Photo of Al Pacino

5. Al Pacino (b. 1940)

With an HPI of 80.49, Al Pacino is the 5th most famous American Actor.  His biography has been translated into 120 different languages.

Alfredo James Pacino ( pə-CHEE-noh; Italian: [paˈtʃiːno]; born April 25, 1940) is an American actor. Considered one of the greatest and most influential actors of the 20th century, Pacino has received numerous accolades including an Academy Award, two Tony Awards, and two Primetime Emmy Awards, achieving the Triple Crown of Acting. He also received four Golden Globe Awards, a BAFTA, two Screen Actors Guild Awards, and was honored with the Cecil B. DeMille Award in 2001, the AFI Life Achievement Award in 2007, the National Medal of Arts in 2011, and the Kennedy Center Honors in 2016. A method actor, Pacino studied at HB Studio and the Actors Studio, where he was taught by Charlie Laughton and Lee Strasberg. Pacino went on to receive the Academy Award for Best Actor for his role in Scent of a Woman (1992). His other Oscar-nominated roles were in The Godfather (1972), Serpico (1973), The Godfather Part II (1974), Dog Day Afternoon (1975), ...And Justice for All (1979), Dick Tracy (1990), Glengarry Glen Ross (1992), and The Irishman (2019). His other notable roles include The Panic in Needle Park (1971), Scarecrow (1973), Cruising (1980), Scarface (1983), The Godfather Part III (1990), Carlito's Way (1993), Heat (1995), Donnie Brasco , The Devil's Advocate (both 1997), The Insider, Any Given Sunday (both 1999), Insomnia (2002), Ocean's Thirteen (2007), Once Upon a Time in Hollywood (2019), and House of Gucci (2021). On television, Pacino has acted in multiple productions for HBO, including Angels in America (2003) and the Jack Kevorkian biopic You Don't Know Jack (2010), winning a Primetime Emmy Award for Outstanding Lead Actor in a Miniseries or a Movie for each. Pacino starred in the Amazon Prime Video series Hunters (2020–23). He has also had an extensive career on stage. He is a two-time Tony Award winner, winning Best Featured Actor in a Play in Does a Tiger Wear a Necktie? (1969) and Best Actor in a Play for The Basic Training of Pavlo Hummel (1977). Pacino made his directing debut with the documentary Looking for Richard (1996); Pacino had played the lead role on stage in 1977. He has also acted as Shylock in a 2004 feature film adaptation and 2010 stage production of The Merchant of Venice. Pacino directed and starred in Chinese Coffee (2000), Wilde Salomé (2011), and Salomé (2013). Since 1994, he has been the joint president of the Actors Studio.

Photo of Robert De Niro

6. Robert De Niro (b. 1943)

With an HPI of 80.45, Robert De Niro is the 6th most famous American Actor.  His biography has been translated into 122 different languages.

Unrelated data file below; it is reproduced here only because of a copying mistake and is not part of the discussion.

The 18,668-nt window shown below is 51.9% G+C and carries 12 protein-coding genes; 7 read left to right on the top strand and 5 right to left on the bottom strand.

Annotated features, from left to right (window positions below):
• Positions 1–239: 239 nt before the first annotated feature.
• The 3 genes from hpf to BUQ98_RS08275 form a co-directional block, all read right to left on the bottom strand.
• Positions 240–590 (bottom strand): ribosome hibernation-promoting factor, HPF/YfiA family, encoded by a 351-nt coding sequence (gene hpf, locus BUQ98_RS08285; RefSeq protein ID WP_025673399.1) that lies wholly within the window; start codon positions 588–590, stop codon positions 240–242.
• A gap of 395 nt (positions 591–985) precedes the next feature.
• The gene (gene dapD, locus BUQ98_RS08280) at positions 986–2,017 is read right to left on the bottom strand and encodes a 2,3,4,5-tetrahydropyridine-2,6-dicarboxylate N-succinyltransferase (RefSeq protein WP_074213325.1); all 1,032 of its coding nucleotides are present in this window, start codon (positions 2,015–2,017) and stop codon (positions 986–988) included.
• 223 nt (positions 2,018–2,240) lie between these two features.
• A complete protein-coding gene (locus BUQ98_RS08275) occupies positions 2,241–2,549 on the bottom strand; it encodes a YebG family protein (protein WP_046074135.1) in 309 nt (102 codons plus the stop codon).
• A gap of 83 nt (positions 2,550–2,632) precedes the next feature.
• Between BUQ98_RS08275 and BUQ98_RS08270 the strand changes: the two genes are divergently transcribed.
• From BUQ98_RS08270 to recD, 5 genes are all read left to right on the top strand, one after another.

Robert Anthony De Niro ( də NEER-roh, Italian: [de ˈniːro]; born August 17, 1943) is an American actor and film producer. Known for his collaborations with Martin Scorsese, he is considered to be one of the greatest and most influential actors of his generation. De Niro is the recipient of various accolades, including two Academy Awards, a Golden Globe Award, the Cecil B. DeMille Award, and a Screen Actors Guild Life Achievement Award. In 2009, De Niro received the Kennedy Center Honors, and earned a Presidential Medal of Freedom from U.S. President Barack Obama in 2016. De Niro studied acting at HB Studio, Stella Adler Conservatory, and Lee Strasberg's Actors Studio. His first collaboration with Scorsese was with the 1973 film Mean Streets. De Niro earned two Academy Awards, one for Best Supporting Actor for his role as Vito Corleone in Francis Ford Coppola's The Godfather Part II (1974) and the other for Best Actor portraying Jake LaMotta in Scorsese's drama Raging Bull (1980). His other Oscar-nominated roles were for Taxi Driver (1976), The Deer Hunter (1978), Awakenings (1990), Cape Fear (1991), Silver Linings Playbook (2012), and Killers of the Flower Moon (2023). He has also acted in the films Bang the Drum Slowly (1973), 1900 (1976), The King of Comedy (1982), Once Upon a Time in America (1984), Brazil (1985), The Mission (1986), The Untouchables (1987), Jacknife (1989), Goodfellas (1990), This Boy's Life (1993), Mary Shelley's Frankenstein (1994), Heat (1995), Casino (1995), Jackie Brown (1997), Ronin (1998), Joker (2019), and The Irishman (2019). He directed and acted in both A Bronx Tale (1993) and The Good Shepherd (2006). His comedic roles include Greetings (1968); Hi, Mom! (1970); Midnight Run (1988); Wag the Dog (1997); Analyze This (1999) and its sequel, Analyze That (2002); the Meet the Parents films (2000–2010); and The Intern (2015). Also known for his television roles, De Niro portrayed Bernie Madoff in the HBO film The Wizard of Lies (2017), earning a Primetime Emmy Award for Outstanding Lead Actor in a Limited Series or Movie nomination. He received further Emmy Award nominations for producing the Netflix limited series When They See Us (2019), and for portraying Robert Mueller on Saturday Night Live. De Niro and producer Jane Rosenthal founded the film and television production company TriBeCa Productions in 1989, which has produced several films alongside his own. Also with Rosenthal, he founded the Tribeca Film Festival in 2002. Many of De Niro's films are considered classics of American cinema. Six of De Niro's films have been inducted into the United States National Film Registry by the Library of Congress as "culturally, historically, or aesthetically significant" as of 2023. Five films are featured on the American Film Institute's (AFI) list of the 100 greatest American films of all time. Timeout magazine's list of 100 best movies included seven of De Niro's films, as chosen by actors in the industry.